How Strong Is Your Deresuscitation Game in Sepsis Patients?

As much as I am not a huge fan of bombarding septic shock patients with IV fluids, I understand there is a role for fluid resuscitation.
When our patients get better, though, it is time to get rid of these fluids.
That is what we call deresuscitation.
It is part of the 4 D’s in fluid therapy: drug, duration, dosing, and deresuscitation.
Giving too much fluids to begin with is bad, just check out the Michelin Man example in this paper.
The primary goal should be to not give too much, but it’s hard to get it just right.
This paper was recently published and explains, as the title states, “Everything you need to know about deresuscitation“.
Hat tip to the authors. Read these free papers for yourself.
They use this ROSE model.
R for resuscitation.
O for optimization.
S for stabilization.
E for evacuation.
They list various hemodynamic, pulmonary, echocardiographic triggers for fluid evacuation, some of which I personally had never heard of.
Importantly, they also discuss when to stop deresuscitation.
Obviously a hypotensive and hypoperfused patient would check off these boxes.
Resuscitation is sexy, but so is deresuscitation.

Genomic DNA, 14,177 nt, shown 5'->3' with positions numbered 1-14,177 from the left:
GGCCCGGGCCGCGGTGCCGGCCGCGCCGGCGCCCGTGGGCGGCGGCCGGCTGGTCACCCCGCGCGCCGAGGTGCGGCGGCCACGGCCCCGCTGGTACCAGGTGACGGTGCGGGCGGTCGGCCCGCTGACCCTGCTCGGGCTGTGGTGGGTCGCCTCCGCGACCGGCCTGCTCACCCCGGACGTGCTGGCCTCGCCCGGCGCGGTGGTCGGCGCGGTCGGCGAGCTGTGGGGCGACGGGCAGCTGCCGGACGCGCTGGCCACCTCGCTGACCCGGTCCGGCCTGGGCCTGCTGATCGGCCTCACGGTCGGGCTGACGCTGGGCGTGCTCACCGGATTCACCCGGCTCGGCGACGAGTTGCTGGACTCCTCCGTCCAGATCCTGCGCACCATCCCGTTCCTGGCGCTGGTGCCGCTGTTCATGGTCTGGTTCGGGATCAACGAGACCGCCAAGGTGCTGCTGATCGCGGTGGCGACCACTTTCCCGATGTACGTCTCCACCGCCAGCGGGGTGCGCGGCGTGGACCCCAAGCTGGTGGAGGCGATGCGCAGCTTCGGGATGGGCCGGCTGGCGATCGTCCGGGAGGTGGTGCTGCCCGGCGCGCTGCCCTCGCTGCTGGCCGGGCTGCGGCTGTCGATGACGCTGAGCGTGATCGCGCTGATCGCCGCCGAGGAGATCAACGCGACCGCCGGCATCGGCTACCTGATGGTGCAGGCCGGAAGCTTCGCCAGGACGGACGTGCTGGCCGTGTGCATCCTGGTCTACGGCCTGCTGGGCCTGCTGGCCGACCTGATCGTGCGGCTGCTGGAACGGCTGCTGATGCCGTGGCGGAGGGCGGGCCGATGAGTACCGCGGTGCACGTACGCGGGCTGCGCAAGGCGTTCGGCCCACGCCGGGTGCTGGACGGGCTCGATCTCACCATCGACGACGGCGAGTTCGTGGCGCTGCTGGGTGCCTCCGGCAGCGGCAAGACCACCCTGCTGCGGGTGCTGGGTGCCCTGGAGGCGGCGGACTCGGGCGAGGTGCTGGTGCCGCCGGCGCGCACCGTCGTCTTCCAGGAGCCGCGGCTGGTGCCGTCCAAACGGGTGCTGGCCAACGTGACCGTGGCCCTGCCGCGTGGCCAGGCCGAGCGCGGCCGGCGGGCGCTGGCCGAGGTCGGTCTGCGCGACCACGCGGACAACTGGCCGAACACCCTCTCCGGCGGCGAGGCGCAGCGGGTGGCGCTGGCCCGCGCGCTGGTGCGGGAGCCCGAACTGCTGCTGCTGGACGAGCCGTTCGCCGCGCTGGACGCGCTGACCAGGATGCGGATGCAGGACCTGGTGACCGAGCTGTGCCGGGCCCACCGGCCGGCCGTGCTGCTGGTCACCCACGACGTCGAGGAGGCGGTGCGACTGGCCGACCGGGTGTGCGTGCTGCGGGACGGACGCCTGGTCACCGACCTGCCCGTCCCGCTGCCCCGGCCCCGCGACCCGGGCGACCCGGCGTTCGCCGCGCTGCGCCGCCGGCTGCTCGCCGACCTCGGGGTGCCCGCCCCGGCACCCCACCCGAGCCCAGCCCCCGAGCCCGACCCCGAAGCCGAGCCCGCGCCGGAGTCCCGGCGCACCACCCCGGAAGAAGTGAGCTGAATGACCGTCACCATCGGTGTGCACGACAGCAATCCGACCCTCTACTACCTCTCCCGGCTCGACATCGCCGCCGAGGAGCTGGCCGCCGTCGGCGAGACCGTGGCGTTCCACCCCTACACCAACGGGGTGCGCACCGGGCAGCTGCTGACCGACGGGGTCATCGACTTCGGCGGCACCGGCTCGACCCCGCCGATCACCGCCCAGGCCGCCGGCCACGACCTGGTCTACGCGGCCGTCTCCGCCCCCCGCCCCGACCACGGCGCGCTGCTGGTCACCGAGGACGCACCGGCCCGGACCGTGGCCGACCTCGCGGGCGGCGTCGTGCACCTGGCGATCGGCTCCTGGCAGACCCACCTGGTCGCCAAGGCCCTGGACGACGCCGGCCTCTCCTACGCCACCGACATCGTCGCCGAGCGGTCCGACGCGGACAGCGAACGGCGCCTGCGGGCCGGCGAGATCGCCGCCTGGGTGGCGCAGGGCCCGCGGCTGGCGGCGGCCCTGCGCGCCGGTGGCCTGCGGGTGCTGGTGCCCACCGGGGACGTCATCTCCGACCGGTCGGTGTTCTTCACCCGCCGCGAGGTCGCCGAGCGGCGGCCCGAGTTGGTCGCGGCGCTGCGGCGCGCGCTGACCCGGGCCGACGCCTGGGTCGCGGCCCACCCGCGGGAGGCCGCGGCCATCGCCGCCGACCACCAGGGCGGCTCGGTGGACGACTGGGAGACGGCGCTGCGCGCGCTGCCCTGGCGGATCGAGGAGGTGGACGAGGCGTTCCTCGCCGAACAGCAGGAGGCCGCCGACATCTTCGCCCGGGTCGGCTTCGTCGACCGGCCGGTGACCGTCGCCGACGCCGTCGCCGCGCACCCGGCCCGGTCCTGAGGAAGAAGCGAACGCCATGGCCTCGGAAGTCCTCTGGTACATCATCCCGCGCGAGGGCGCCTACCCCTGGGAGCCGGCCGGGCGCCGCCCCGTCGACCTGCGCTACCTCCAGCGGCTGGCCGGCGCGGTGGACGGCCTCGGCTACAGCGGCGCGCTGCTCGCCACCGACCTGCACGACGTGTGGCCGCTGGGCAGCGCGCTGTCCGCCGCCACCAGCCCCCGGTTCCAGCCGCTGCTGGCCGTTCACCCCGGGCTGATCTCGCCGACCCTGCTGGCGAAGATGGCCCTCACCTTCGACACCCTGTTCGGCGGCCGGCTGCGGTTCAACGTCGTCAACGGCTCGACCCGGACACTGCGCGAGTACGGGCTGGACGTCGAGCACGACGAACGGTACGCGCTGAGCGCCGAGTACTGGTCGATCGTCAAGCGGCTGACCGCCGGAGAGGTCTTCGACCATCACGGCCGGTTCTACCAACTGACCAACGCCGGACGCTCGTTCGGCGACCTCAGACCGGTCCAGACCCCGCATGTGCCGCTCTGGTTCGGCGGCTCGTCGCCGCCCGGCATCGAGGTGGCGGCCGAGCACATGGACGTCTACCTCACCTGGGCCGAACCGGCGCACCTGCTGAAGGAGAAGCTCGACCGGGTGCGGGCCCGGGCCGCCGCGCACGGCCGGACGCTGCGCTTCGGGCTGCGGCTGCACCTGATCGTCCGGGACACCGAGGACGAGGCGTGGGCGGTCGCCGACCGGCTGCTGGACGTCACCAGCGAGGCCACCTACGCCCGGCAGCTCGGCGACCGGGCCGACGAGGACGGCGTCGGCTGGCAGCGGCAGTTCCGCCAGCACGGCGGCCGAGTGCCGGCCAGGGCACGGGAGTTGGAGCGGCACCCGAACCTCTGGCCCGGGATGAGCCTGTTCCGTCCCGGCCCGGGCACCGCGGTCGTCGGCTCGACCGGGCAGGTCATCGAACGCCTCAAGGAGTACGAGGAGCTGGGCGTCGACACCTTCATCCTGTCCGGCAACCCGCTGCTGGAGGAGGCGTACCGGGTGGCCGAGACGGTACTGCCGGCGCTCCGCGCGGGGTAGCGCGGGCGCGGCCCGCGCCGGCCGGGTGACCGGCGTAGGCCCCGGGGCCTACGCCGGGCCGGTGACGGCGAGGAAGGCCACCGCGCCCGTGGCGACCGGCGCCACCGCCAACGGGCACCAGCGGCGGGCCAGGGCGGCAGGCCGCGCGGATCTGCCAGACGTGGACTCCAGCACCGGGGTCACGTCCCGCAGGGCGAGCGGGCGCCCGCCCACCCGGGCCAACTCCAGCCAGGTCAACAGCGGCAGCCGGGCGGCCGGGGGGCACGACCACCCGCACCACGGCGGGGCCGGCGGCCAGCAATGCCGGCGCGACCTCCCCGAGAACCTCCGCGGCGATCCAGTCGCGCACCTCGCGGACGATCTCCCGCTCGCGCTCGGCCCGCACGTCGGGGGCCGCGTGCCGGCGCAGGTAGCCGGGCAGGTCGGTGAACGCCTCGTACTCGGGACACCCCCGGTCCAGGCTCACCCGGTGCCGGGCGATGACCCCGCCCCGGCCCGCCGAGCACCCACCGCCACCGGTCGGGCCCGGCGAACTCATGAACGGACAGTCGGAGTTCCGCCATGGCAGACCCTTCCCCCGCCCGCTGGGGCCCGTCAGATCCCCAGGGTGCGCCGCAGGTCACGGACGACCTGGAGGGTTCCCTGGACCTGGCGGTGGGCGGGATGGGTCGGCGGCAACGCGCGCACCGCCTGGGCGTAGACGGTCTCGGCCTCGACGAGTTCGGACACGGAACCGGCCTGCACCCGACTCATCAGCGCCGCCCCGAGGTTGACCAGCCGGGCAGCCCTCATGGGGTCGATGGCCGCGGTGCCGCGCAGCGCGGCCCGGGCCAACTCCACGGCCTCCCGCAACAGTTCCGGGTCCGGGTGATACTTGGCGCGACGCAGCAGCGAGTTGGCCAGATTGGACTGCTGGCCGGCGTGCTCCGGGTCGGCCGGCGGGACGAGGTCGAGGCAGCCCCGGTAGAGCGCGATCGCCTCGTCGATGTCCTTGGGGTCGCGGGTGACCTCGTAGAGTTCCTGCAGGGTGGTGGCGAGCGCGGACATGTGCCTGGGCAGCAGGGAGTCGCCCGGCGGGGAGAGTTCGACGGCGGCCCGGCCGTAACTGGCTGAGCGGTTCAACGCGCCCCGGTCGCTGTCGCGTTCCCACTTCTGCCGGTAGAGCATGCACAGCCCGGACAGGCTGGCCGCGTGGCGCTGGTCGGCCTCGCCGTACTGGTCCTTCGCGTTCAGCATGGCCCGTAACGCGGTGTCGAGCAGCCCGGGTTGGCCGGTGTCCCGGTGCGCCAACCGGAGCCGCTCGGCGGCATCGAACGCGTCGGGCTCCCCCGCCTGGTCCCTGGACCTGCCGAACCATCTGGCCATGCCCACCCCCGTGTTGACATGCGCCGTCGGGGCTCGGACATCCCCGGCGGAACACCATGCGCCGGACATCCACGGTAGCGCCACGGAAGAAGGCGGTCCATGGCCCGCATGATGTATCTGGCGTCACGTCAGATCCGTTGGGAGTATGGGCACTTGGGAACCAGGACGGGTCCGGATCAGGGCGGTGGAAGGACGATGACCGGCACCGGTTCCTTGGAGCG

To learn more about fluid responsiveness, CLICK HERE.

Citations for Deresuscitation

Malbrain MLNG, Van Regenmortel N, Saugel B, De Tavernier B, Van Gaal PJ, Joannes-Boyau O, Teboul JL, Rice TW, Mythen M, Monnet X. Principles of fluid management and stewardship in septic shock: it is time to consider the four D’s and the four phases of fluid therapy. Ann Intensive Care. 2018 May 22;8(1):66. doi: 10.1186/s13613-018-0402-x. PMID: 29789983; PMCID: PMC5964054.
Link to Article

Malbrain MLNG, Martin G, Ostermann M. Everything you need to know about deresuscitation. Intensive Care Med. 2022 Aug 6:1–6. doi: 10.1007/s00134-022-06761-7. Epub ahead of print. PMID: 35932335; PMCID: PMC9362613.
Link to Article

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